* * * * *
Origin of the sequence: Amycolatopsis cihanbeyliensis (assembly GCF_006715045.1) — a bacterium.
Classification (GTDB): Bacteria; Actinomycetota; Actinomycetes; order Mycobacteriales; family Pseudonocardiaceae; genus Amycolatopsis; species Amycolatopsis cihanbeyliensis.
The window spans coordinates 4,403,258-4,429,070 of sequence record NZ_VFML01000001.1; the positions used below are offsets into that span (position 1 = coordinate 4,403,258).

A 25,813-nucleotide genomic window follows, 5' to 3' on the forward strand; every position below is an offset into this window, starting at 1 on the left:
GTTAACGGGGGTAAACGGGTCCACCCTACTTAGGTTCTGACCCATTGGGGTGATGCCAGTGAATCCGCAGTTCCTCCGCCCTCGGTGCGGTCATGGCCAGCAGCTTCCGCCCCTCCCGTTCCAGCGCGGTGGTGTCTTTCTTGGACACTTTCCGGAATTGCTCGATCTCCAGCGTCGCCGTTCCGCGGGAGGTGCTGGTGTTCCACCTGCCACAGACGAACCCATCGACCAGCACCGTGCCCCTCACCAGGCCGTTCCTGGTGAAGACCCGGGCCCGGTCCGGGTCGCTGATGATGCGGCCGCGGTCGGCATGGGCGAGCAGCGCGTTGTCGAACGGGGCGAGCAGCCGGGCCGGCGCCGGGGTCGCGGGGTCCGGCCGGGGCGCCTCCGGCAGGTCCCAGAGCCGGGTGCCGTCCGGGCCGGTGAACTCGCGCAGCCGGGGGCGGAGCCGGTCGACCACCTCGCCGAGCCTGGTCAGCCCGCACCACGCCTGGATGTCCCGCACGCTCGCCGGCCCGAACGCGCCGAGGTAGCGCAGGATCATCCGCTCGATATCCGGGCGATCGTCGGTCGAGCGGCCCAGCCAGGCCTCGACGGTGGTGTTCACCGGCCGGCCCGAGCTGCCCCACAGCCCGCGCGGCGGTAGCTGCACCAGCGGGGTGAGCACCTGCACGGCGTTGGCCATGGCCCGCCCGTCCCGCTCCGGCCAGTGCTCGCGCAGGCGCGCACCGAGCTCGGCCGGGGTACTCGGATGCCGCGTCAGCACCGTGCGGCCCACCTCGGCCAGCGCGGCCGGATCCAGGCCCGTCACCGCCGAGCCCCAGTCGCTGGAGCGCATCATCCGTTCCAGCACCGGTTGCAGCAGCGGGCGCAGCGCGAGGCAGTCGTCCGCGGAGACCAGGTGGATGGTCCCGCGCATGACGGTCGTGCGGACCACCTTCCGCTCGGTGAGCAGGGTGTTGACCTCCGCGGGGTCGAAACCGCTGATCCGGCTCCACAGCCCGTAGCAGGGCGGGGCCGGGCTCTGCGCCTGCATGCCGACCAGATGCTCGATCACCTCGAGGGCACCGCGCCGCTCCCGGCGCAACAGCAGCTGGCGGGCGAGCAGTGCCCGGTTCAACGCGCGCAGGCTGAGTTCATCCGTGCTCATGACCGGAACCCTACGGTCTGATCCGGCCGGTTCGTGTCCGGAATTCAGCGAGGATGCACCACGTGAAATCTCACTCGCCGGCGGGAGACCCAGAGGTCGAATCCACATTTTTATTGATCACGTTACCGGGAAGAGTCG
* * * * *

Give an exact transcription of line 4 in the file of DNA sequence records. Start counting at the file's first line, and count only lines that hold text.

A 25,813-nucleotide genomic window follows, 5' to 3' on the forward strand; every position below is an offset into this window, starting at 1 on the left: